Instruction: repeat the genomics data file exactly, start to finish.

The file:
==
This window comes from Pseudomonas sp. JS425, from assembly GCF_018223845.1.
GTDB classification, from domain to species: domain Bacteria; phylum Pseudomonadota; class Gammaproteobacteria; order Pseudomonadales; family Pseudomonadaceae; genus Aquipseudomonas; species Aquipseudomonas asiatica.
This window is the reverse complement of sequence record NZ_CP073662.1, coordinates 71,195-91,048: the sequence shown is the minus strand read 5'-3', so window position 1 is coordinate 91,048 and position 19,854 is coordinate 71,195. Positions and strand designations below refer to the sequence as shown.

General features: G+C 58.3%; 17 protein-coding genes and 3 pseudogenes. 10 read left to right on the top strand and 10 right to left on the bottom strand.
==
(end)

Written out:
This window comes from Pseudomonas sp. JS425, from assembly GCF_018223845.1.
GTDB classification, from domain to species: domain Bacteria; phylum Pseudomonadota; class Gammaproteobacteria; order Pseudomonadales; family Pseudomonadaceae; genus Aquipseudomonas; species Aquipseudomonas asiatica.
This window is the reverse complement of sequence record NZ_CP073662.1, coordinates 71,195-91,048: the sequence shown is the minus strand read 5'-3', so window position 1 is coordinate 91,048 and position 19,854 is coordinate 71,195. Positions and strand designations below refer to the sequence as shown.

General features: G+C 58.3%; 17 protein-coding genes and 3 pseudogenes. 10 read left to right on the top strand and 10 right to left on the bottom strand.